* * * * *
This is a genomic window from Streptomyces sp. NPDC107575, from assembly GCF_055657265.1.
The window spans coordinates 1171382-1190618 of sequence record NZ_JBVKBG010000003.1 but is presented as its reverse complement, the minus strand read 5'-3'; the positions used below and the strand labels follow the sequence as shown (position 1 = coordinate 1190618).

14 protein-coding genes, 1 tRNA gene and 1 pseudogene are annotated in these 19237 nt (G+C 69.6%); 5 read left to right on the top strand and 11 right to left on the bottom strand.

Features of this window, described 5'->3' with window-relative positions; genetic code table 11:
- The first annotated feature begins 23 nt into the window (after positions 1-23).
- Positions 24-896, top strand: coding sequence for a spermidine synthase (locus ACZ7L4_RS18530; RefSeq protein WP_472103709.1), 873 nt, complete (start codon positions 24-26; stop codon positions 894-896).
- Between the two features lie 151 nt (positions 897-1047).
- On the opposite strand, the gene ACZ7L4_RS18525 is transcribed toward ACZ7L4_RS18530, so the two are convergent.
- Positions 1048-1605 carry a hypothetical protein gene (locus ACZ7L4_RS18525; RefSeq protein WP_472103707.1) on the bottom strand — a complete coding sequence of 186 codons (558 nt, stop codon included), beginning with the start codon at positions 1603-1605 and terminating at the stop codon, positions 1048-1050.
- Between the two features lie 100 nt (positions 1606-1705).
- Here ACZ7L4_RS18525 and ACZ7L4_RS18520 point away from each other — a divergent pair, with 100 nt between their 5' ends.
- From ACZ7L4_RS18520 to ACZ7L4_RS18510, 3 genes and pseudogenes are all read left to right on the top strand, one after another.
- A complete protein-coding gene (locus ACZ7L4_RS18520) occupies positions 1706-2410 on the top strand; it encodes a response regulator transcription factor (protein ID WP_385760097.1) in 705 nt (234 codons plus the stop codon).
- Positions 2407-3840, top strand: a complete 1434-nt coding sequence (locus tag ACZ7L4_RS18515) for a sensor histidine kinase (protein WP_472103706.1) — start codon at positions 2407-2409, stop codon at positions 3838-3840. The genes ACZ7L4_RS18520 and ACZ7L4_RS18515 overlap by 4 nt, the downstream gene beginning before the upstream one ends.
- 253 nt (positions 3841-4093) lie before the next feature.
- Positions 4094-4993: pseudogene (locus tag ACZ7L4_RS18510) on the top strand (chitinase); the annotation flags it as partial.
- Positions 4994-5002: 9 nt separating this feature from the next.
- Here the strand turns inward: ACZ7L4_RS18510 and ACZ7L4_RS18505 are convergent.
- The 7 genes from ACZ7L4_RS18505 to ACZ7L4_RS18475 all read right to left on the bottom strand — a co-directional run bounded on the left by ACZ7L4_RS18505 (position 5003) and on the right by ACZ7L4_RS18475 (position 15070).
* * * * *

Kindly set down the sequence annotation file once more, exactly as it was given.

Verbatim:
This is a genomic window from Streptomyces sp. NPDC107575, from assembly GCF_055657265.1.
The window spans coordinates 1171382-1190618 of sequence record NZ_JBVKBG010000003.1 but is presented as its reverse complement, the minus strand read 5'-3'; the positions used below and the strand labels follow the sequence as shown (position 1 = coordinate 1190618).

14 protein-coding genes, 1 tRNA gene and 1 pseudogene are annotated in these 19237 nt (G+C 69.6%); 5 read left to right on the top strand and 11 right to left on the bottom strand.

Features of this window, described 5'->3' with window-relative positions; genetic code table 11:
- The first annotated feature begins 23 nt into the window (after positions 1-23).
- Positions 24-896, top strand: coding sequence for a spermidine synthase (locus ACZ7L4_RS18530; RefSeq protein WP_472103709.1), 873 nt, complete (start codon positions 24-26; stop codon positions 894-896).
- Between the two features lie 151 nt (positions 897-1047).
- On the opposite strand, the gene ACZ7L4_RS18525 is transcribed toward ACZ7L4_RS18530, so the two are convergent.
- Positions 1048-1605 carry a hypothetical protein gene (locus ACZ7L4_RS18525; RefSeq protein WP_472103707.1) on the bottom strand — a complete coding sequence of 186 codons (558 nt, stop codon included), beginning with the start codon at positions 1603-1605 and terminating at the stop codon, positions 1048-1050.
- Between the two features lie 100 nt (positions 1606-1705).
- Here ACZ7L4_RS18525 and ACZ7L4_RS18520 point away from each other — a divergent pair, with 100 nt between their 5' ends.
- From ACZ7L4_RS18520 to ACZ7L4_RS18510, 3 genes and pseudogenes are all read left to right on the top strand, one after another.
- A complete protein-coding gene (locus ACZ7L4_RS18520) occupies positions 1706-2410 on the top strand; it encodes a response regulator transcription factor (protein ID WP_385760097.1) in 705 nt (234 codons plus the stop codon).
- Positions 2407-3840, top strand: a complete 1434-nt coding sequence (locus tag ACZ7L4_RS18515) for a sensor histidine kinase (protein WP_472103706.1) — start codon at positions 2407-2409, stop codon at positions 3838-3840. The genes ACZ7L4_RS18520 and ACZ7L4_RS18515 overlap by 4 nt, the downstream gene beginning before the upstream one ends.
- 253 nt (positions 3841-4093) lie before the next feature.
- Positions 4094-4993: pseudogene (locus tag ACZ7L4_RS18510) on the top strand (chitinase); the annotation flags it as partial.
- Positions 4994-5002: 9 nt separating this feature from the next.
- Here the strand turns inward: ACZ7L4_RS18510 and ACZ7L4_RS18505 are convergent.
- The 7 genes from ACZ7L4_RS18505 to ACZ7L4_RS18475 all read right to left on the bottom strand — a co-directional run bounded on the left by ACZ7L4_RS18505 (position 5003) and on the right by ACZ7L4_RS18475 (position 15070).